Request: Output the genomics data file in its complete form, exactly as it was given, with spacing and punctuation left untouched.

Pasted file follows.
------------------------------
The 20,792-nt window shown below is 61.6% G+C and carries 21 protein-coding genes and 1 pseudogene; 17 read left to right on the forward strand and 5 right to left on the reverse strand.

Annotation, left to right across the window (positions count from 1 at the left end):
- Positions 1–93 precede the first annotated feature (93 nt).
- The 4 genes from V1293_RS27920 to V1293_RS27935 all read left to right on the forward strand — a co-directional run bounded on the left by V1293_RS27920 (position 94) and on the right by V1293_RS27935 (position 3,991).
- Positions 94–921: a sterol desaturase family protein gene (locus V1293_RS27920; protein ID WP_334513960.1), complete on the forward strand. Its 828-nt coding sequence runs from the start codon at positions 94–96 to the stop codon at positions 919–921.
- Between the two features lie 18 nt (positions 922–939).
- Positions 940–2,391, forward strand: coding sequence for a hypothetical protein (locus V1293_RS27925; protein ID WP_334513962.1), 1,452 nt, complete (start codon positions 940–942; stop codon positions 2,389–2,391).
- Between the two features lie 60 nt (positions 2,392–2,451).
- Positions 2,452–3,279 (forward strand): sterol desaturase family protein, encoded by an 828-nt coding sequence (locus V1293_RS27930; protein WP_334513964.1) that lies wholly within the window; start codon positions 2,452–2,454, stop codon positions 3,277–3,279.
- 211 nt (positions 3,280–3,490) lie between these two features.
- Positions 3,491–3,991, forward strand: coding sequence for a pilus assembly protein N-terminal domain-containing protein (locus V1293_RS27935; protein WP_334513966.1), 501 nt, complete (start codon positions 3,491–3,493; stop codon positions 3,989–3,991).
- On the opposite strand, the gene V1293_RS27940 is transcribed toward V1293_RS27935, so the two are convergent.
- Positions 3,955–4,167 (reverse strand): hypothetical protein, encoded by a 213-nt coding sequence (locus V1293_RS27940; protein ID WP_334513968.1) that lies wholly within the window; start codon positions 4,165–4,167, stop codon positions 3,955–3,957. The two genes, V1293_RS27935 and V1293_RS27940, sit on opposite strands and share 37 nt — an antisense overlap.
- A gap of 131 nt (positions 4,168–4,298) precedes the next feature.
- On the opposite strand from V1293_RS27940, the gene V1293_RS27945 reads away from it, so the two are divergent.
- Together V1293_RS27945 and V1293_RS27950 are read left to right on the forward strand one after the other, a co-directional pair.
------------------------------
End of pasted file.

The 20,792-nt window shown below is 61.6% G+C and carries 21 protein-coding genes and 1 pseudogene; 17 read left to right on the forward strand and 5 right to left on the reverse strand.

Annotation, left to right across the window (positions count from 1 at the left end):
- Positions 1–93 precede the first annotated feature (93 nt).
- The 4 genes from V1293_RS27920 to V1293_RS27935 all read left to right on the forward strand — a co-directional run bounded on the left by V1293_RS27920 (position 94) and on the right by V1293_RS27935 (position 3,991).
- Positions 94–921: a sterol desaturase family protein gene (locus V1293_RS27920; protein ID WP_334513960.1), complete on the forward strand. Its 828-nt coding sequence runs from the start codon at positions 94–96 to the stop codon at positions 919–921.
- Between the two features lie 18 nt (positions 922–939).
- Positions 940–2,391, forward strand: coding sequence for a hypothetical protein (locus V1293_RS27925; protein ID WP_334513962.1), 1,452 nt, complete (start codon positions 940–942; stop codon positions 2,389–2,391).
- Between the two features lie 60 nt (positions 2,392–2,451).
- Positions 2,452–3,279 (forward strand): sterol desaturase family protein, encoded by an 828-nt coding sequence (locus V1293_RS27930; protein WP_334513964.1) that lies wholly within the window; start codon positions 2,452–2,454, stop codon positions 3,277–3,279.
- 211 nt (positions 3,280–3,490) lie between these two features.
- Positions 3,491–3,991, forward strand: coding sequence for a pilus assembly protein N-terminal domain-containing protein (locus V1293_RS27935; protein WP_334513966.1), 501 nt, complete (start codon positions 3,491–3,493; stop codon positions 3,989–3,991).
- On the opposite strand, the gene V1293_RS27940 is transcribed toward V1293_RS27935, so the two are convergent.
- Positions 3,955–4,167 (reverse strand): hypothetical protein, encoded by a 213-nt coding sequence (locus V1293_RS27940; protein ID WP_334513968.1) that lies wholly within the window; start codon positions 4,165–4,167, stop codon positions 3,955–3,957. The two genes, V1293_RS27935 and V1293_RS27940, sit on opposite strands and share 37 nt — an antisense overlap.
- A gap of 131 nt (positions 4,168–4,298) precedes the next feature.
- On the opposite strand from V1293_RS27940, the gene V1293_RS27945 reads away from it, so the two are divergent.
- Together V1293_RS27945 and V1293_RS27950 are read left to right on the forward strand one after the other, a co-directional pair.